Donít overrate electron beam CT
Guest opinion by Dan Fairman
Dr. Dan Fairman is a physician in the
Wood River Valley.
I love to read medical articles in
non-medical sources, such as newspapers and magazines. At times, I learn
something that is being acutely released in the press, sometimes before it has
had a chance to get to physicians. Late breaking news from the New England
Journal of Medicine is an example: sometimes results from trials are released to
the general press before the article has been printed in the Journal.
Other times Iíll read of new drugs or
treatments or trends in medical care that donít exactly make it to the
mainstream medical press. Some of these do have some validity, and some need to
be taken with a grain (or a pound) of salt.
So imagine my surprise at reading an
article by none other than Warren Miller on the benefits of electron beam
computed tomography, or EBCT, in the detection of heart disease! Warren Miller,
noted skier and filmmaker: I didnít know heíd also received a medical degree
along the way!
First, letís give some background. EBCT is
a fascinating application of technology. The ability to image the beating heart
is truly an advancement in radiology, and with this advancement, calcification
has been seen in arteries surrounding the heart. Calcification occurs when
atherosclerosis occurs over time, and reflects areas of plaque that have
hardened. Interestingly and importantly, this is not the kind of plaque that
will cause a heart attack. These areas that have calcified are not the type of
soft plaque that will rupture and cause heart damage or death. Soft plaque is
not visible on the EBCT.
So, what is the value of the EBCT, and
what is the value of coronary artery calcification? Simply put, no one is truly
sure. Daily physicians here and across the nation have patients request a "heart
scan", or will present to our offices with an EBCT that they had done "because
they should". Suppose you do have a heart scan, and it shows calcifications. The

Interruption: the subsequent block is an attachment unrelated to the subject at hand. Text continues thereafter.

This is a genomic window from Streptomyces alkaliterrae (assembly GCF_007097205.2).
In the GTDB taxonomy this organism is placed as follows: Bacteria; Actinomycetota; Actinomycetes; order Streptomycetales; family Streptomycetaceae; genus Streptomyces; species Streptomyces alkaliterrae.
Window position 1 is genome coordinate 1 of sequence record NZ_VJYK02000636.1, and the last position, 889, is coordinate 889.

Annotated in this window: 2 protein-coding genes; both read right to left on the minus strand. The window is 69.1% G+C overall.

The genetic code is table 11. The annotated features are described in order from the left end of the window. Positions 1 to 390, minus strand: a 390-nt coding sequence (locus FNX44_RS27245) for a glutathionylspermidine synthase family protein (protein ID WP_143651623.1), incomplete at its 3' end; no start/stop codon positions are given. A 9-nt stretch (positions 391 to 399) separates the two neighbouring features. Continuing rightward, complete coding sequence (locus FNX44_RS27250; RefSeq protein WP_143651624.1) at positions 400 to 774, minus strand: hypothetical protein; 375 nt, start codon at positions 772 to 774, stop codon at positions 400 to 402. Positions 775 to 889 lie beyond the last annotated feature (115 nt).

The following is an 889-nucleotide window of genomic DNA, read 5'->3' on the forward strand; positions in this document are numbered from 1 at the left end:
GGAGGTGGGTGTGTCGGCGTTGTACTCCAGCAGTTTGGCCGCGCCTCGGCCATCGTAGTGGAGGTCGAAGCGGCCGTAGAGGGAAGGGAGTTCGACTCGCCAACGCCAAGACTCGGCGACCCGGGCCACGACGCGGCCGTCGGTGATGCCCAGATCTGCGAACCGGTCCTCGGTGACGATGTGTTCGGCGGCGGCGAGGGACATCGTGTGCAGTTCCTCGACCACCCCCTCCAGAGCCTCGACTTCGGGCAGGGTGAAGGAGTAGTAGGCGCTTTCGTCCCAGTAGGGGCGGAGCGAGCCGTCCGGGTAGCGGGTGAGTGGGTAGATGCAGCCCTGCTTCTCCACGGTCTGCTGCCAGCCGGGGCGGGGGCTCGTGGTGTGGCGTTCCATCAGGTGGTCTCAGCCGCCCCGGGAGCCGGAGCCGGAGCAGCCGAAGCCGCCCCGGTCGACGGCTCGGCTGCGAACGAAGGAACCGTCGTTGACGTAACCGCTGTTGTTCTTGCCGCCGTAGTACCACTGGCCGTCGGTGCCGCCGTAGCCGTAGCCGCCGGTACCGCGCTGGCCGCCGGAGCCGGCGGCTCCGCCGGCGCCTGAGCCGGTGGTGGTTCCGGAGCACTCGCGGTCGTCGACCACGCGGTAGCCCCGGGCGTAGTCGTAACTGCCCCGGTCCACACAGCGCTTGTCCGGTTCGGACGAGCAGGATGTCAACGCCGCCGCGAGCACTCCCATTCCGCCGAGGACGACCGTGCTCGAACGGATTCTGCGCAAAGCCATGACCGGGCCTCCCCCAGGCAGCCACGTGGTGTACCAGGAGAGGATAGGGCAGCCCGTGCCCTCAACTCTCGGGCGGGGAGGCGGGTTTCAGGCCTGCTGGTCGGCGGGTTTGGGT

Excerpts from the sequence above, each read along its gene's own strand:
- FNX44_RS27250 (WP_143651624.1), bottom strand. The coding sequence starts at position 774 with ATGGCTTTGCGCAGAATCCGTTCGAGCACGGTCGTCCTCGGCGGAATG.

physicianís first question is whether these are significant or not, that is,
whether there is limitation of blood flow to the heart. To find that out youíll
be scheduled for a different test, which is going to be a functional test, such
as a treadmill, sestamibi treadmill, or stress echocardiogram.
Suppose you donít have heart artery
calcification. Unfortunately, this doesnít mean you donít have heart disease: it
only means that any plaque you do have hasnít calcified yet. You still could be
at risk for a heart attack.
The American College of Cardiology, which
is the national organization of cardiologists, is also still unsure of the value
of the EBCT test. As one cardiologist put it, ĎItís a technology in search of an
As is true with a number of new devices
and technologies, there are people who will claim that this test saved their
life. There are cases that are really true; I have several patients who had the
test done, were found to have calcifications, and subsequent tests indicated a
need for stent placement or even bypass surgery, and you could claim the test
saved their life. Alternately, they could have gone to their doctor, had their
cholesterol and blood pressure measured, had a treadmill, and gotten the same
result. I also have other people who have had abnormal EBCT tests with normal
follow-up testing; for those people I recommend the same things as if they
didnít have an abnormal EBCT: change in diets, increased exercise, and control
of risk factors like cholesterol, smoking, and blood pressure.
So, is Warren Miller right? Maybe. Heís
sure a good skier, and I love his films. Your insurance company wonít pay for
the EBCT because itís still not a proven technology (besides the fact they donít
want to pay for anything, anyway). For now, most physicians think that EBCT is
interesting, and fascinating, but itís not the perfect answer to the question.